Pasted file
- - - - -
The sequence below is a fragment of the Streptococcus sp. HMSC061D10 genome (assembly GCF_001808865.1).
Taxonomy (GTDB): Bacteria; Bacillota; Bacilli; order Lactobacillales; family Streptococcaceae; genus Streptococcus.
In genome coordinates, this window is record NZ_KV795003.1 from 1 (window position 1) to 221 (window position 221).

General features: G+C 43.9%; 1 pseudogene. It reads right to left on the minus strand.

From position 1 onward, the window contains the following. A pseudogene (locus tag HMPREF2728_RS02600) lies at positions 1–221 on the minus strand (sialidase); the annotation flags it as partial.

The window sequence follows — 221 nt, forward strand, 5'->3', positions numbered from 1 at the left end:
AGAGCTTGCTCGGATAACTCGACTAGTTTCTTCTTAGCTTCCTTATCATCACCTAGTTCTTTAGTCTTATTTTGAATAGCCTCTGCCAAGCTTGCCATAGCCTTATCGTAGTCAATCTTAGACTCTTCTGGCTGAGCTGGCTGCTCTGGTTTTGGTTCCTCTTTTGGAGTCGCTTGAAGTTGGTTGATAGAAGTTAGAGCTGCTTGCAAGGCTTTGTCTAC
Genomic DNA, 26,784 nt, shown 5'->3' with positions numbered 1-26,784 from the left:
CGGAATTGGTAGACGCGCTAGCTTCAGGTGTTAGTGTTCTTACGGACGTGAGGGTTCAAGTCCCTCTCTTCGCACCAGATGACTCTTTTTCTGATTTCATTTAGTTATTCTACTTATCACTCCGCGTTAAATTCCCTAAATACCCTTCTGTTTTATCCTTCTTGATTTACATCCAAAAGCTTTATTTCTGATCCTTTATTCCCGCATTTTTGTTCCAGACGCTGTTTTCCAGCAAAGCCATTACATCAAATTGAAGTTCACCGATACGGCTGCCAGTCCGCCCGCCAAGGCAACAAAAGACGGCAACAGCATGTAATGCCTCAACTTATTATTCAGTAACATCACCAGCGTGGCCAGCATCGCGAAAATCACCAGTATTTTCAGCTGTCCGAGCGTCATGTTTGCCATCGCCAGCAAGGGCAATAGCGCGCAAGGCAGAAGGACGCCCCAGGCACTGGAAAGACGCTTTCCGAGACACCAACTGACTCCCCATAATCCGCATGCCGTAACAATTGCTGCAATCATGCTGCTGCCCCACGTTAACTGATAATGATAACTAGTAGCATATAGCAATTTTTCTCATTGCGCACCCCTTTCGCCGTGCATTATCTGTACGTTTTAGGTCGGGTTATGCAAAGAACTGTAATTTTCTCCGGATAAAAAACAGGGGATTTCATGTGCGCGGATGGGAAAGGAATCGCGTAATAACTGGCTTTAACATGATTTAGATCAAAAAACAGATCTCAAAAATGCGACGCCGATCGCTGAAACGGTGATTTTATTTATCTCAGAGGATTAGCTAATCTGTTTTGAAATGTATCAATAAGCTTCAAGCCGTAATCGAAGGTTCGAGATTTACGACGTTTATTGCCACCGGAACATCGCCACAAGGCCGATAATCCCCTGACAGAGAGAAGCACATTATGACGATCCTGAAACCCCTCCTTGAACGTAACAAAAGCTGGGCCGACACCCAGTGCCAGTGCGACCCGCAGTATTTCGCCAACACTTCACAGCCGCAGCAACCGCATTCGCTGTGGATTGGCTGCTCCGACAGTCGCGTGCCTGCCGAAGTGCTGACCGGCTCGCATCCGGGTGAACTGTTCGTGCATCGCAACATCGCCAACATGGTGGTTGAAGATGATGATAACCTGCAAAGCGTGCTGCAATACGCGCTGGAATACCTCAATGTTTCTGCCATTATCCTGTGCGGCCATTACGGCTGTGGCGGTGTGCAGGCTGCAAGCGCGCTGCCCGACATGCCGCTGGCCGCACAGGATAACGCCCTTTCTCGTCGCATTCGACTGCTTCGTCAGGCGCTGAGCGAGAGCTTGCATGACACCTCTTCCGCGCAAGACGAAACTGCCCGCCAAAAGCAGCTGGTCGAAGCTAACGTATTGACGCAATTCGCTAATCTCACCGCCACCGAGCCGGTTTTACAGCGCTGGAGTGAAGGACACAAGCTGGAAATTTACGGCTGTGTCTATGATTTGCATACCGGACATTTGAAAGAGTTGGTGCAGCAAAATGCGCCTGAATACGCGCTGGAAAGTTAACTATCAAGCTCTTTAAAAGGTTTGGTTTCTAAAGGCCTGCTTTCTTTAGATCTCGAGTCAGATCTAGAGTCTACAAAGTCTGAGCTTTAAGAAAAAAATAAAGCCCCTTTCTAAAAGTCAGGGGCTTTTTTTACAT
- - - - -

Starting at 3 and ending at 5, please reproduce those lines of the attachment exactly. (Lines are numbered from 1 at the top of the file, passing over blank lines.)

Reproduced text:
In genome coordinates, this window is record NZ_KV795003.1 from 1 (window position 1) to 221 (window position 221).

General features: G+C 43.9%; 1 pseudogene. It reads right to left on the minus strand.

From position 1 onward, the window contains the following. A pseudogene (locus tag HMPREF2728_RS02600) lies at positions 1–221 on the minus strand (sialidase); the annotation flags it as partial.